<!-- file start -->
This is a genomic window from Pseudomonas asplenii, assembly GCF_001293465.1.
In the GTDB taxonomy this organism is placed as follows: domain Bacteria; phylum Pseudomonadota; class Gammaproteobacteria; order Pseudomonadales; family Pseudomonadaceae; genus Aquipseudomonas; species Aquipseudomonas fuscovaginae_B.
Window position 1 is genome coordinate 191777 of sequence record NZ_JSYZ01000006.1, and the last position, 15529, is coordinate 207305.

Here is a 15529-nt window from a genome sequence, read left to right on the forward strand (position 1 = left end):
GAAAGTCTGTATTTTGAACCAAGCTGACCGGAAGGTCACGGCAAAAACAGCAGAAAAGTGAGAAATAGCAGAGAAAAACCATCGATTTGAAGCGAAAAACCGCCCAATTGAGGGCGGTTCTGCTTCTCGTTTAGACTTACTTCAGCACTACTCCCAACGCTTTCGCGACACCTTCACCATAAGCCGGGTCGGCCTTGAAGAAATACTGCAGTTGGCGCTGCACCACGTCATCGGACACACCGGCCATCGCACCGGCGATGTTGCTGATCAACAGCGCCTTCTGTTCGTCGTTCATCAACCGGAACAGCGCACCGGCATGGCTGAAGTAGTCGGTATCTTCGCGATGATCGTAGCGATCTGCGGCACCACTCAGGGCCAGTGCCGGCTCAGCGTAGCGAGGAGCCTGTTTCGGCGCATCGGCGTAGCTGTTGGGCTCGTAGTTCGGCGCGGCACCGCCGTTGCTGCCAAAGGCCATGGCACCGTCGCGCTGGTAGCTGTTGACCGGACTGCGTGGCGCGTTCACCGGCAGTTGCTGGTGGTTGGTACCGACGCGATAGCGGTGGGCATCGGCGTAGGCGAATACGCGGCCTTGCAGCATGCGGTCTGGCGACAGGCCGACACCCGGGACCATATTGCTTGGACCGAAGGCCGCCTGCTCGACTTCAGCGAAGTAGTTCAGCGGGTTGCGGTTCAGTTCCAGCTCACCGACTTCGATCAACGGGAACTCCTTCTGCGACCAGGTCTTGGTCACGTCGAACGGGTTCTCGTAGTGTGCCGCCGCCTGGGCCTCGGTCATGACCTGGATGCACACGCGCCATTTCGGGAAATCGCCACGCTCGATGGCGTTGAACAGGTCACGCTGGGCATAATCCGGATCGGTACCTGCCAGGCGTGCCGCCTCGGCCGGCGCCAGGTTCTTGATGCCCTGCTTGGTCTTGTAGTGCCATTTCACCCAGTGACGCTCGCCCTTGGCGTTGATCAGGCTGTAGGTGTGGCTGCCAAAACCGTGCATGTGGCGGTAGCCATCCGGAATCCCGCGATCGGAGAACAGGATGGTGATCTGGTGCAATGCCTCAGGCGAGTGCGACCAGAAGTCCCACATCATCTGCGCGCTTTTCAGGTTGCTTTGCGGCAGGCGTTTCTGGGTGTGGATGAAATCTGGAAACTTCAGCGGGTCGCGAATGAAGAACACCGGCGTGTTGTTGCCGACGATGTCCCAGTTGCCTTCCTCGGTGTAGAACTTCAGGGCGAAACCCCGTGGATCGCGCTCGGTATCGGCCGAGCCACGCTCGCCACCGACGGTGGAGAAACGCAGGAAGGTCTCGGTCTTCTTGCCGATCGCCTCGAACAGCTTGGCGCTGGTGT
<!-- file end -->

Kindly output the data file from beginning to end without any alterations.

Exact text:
This is a genomic window from Pseudomonas asplenii, assembly GCF_001293465.1.
In the GTDB taxonomy this organism is placed as follows: domain Bacteria; phylum Pseudomonadota; class Gammaproteobacteria; order Pseudomonadales; family Pseudomonadaceae; genus Aquipseudomonas; species Aquipseudomonas fuscovaginae_B.
Window position 1 is genome coordinate 191777 of sequence record NZ_JSYZ01000006.1, and the last position, 15529, is coordinate 207305.

Here is a 15529-nt window from a genome sequence, read left to right on the forward strand (position 1 = left end):
GAAAGTCTGTATTTTGAACCAAGCTGACCGGAAGGTCACGGCAAAAACAGCAGAAAAGTGAGAAATAGCAGAGAAAAACCATCGATTTGAAGCGAAAAACCGCCCAATTGAGGGCGGTTCTGCTTCTCGTTTAGACTTACTTCAGCACTACTCCCAACGCTTTCGCGACACCTTCACCATAAGCCGGGTCGGCCTTGAAGAAATACTGCAGTTGGCGCTGCACCACGTCATCGGACACACCGGCCATCGCACCGGCGATGTTGCTGATCAACAGCGCCTTCTGTTCGTCGTTCATCAACCGGAACAGCGCACCGGCATGGCTGAAGTAGTCGGTATCTTCGCGATGATCGTAGCGATCTGCGGCACCACTCAGGGCCAGTGCCGGCTCAGCGTAGCGAGGAGCCTGTTTCGGCGCATCGGCGTAGCTGTTGGGCTCGTAGTTCGGCGCGGCACCGCCGTTGCTGCCAAAGGCCATGGCACCGTCGCGCTGGTAGCTGTTGACCGGACTGCGTGGCGCGTTCACCGGCAGTTGCTGGTGGTTGGTACCGACGCGATAGCGGTGGGCATCGGCGTAGGCGAATACGCGGCCTTGCAGCATGCGGTCTGGCGACAGGCCGACACCCGGGACCATATTGCTTGGACCGAAGGCCGCCTGCTCGACTTCAGCGAAGTAGTTCAGCGGGTTGCGGTTCAGTTCCAGCTCACCGACTTCGATCAACGGGAACTCCTTCTGCGACCAGGTCTTGGTCACGTCGAACGGGTTCTCGTAGTGTGCCGCCGCCTGGGCCTCGGTCATGACCTGGATGCACACGCGCCATTTCGGGAAATCGCCACGCTCGATGGCGTTGAACAGGTCACGCTGGGCATAATCCGGATCGGTACCTGCCAGGCGTGCCGCCTCGGCCGGCGCCAGGTTCTTGATGCCCTGCTTGGTCTTGTAGTGCCATTTCACCCAGTGACGCTCGCCCTTGGCGTTGATCAGGCTGTAGGTGTGGCTGCCAAAACCGTGCATGTGGCGGTAGCCATCCGGAATCCCGCGATCGGAGAACAGGATGGTGATCTGGTGCAATGCCTCAGGCGAGTGCGACCAGAAGTCCCACATCATCTGCGCGCTTTTCAGGTTGCTTTGCGGCAGGCGTTTCTGGGTGTGGATGAAATCTGGAAACTTCAGCGGGTCGCGAATGAAGAACACCGGCGTGTTGTTGCCGACGATGTCCCAGTTGCCTTCCTCGGTGTAGAACTTCAGGGCGAAACCCCGTGGATCGCGCTCGGTATCGGCCGAGCCACGCTCGCCACCGACGGTGGAGAAACGCAGGAAGGTCTCGGTCTTCTTGCCGATCGCCTCGAACAGCTTGGCGCTGGTGT